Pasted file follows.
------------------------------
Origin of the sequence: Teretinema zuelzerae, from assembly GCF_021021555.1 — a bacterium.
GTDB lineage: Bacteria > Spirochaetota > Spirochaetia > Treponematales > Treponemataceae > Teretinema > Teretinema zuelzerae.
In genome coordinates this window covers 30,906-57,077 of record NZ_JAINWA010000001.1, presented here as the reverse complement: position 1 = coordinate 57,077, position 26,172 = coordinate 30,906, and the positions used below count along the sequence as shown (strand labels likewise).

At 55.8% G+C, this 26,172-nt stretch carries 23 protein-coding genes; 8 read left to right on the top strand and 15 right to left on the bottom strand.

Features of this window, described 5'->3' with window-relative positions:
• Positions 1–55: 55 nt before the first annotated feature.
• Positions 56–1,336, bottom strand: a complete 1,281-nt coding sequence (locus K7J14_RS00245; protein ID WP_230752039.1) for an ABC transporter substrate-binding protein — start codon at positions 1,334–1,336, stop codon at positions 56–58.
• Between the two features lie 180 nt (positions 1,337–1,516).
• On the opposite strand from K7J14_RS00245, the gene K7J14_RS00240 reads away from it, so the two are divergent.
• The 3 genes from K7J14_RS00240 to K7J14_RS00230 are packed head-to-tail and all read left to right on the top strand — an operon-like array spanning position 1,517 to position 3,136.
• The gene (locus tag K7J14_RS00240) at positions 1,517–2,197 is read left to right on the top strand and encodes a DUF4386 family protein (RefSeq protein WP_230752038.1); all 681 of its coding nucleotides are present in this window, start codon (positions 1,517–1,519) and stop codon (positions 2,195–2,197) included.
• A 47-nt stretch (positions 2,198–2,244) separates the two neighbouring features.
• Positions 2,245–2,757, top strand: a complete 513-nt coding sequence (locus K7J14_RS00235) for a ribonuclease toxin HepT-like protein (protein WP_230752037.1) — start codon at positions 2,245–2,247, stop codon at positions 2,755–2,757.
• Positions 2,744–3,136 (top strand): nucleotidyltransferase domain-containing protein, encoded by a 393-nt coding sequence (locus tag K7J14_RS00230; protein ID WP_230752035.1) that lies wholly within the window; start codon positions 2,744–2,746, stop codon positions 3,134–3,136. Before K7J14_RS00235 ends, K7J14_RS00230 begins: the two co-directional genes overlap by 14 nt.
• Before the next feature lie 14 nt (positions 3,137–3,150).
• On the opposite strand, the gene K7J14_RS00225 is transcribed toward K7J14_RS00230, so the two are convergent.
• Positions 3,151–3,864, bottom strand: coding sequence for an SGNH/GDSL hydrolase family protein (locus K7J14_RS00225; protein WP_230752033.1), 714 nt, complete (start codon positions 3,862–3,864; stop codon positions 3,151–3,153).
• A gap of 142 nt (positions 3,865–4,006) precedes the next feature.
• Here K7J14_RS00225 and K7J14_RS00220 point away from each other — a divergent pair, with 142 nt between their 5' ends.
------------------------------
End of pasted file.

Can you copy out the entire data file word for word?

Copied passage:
Origin of the sequence: Teretinema zuelzerae, from assembly GCF_021021555.1 — a bacterium.
GTDB lineage: Bacteria > Spirochaetota > Spirochaetia > Treponematales > Treponemataceae > Teretinema > Teretinema zuelzerae.
In genome coordinates this window covers 30,906-57,077 of record NZ_JAINWA010000001.1, presented here as the reverse complement: position 1 = coordinate 57,077, position 26,172 = coordinate 30,906, and the positions used below count along the sequence as shown (strand labels likewise).

At 55.8% G+C, this 26,172-nt stretch carries 23 protein-coding genes; 8 read left to right on the top strand and 15 right to left on the bottom strand.

Features of this window, described 5'->3' with window-relative positions:
• Positions 1–55: 55 nt before the first annotated feature.
• Positions 56–1,336, bottom strand: a complete 1,281-nt coding sequence (locus K7J14_RS00245; protein ID WP_230752039.1) for an ABC transporter substrate-binding protein — start codon at positions 1,334–1,336, stop codon at positions 56–58.
• Between the two features lie 180 nt (positions 1,337–1,516).
• On the opposite strand from K7J14_RS00245, the gene K7J14_RS00240 reads away from it, so the two are divergent.
• The 3 genes from K7J14_RS00240 to K7J14_RS00230 are packed head-to-tail and all read left to right on the top strand — an operon-like array spanning position 1,517 to position 3,136.
• The gene (locus tag K7J14_RS00240) at positions 1,517–2,197 is read left to right on the top strand and encodes a DUF4386 family protein (RefSeq protein WP_230752038.1); all 681 of its coding nucleotides are present in this window, start codon (positions 1,517–1,519) and stop codon (positions 2,195–2,197) included.
• A 47-nt stretch (positions 2,198–2,244) separates the two neighbouring features.
• Positions 2,245–2,757, top strand: a complete 513-nt coding sequence (locus K7J14_RS00235) for a ribonuclease toxin HepT-like protein (protein WP_230752037.1) — start codon at positions 2,245–2,247, stop codon at positions 2,755–2,757.
• Positions 2,744–3,136 (top strand): nucleotidyltransferase domain-containing protein, encoded by a 393-nt coding sequence (locus tag K7J14_RS00230; protein ID WP_230752035.1) that lies wholly within the window; start codon positions 2,744–2,746, stop codon positions 3,134–3,136. Before K7J14_RS00235 ends, K7J14_RS00230 begins: the two co-directional genes overlap by 14 nt.
• Before the next feature lie 14 nt (positions 3,137–3,150).
• On the opposite strand, the gene K7J14_RS00225 is transcribed toward K7J14_RS00230, so the two are convergent.
• Positions 3,151–3,864, bottom strand: coding sequence for an SGNH/GDSL hydrolase family protein (locus K7J14_RS00225; protein WP_230752033.1), 714 nt, complete (start codon positions 3,862–3,864; stop codon positions 3,151–3,153).
• A gap of 142 nt (positions 3,865–4,006) precedes the next feature.
• Here K7J14_RS00225 and K7J14_RS00220 point away from each other — a divergent pair, with 142 nt between their 5' ends.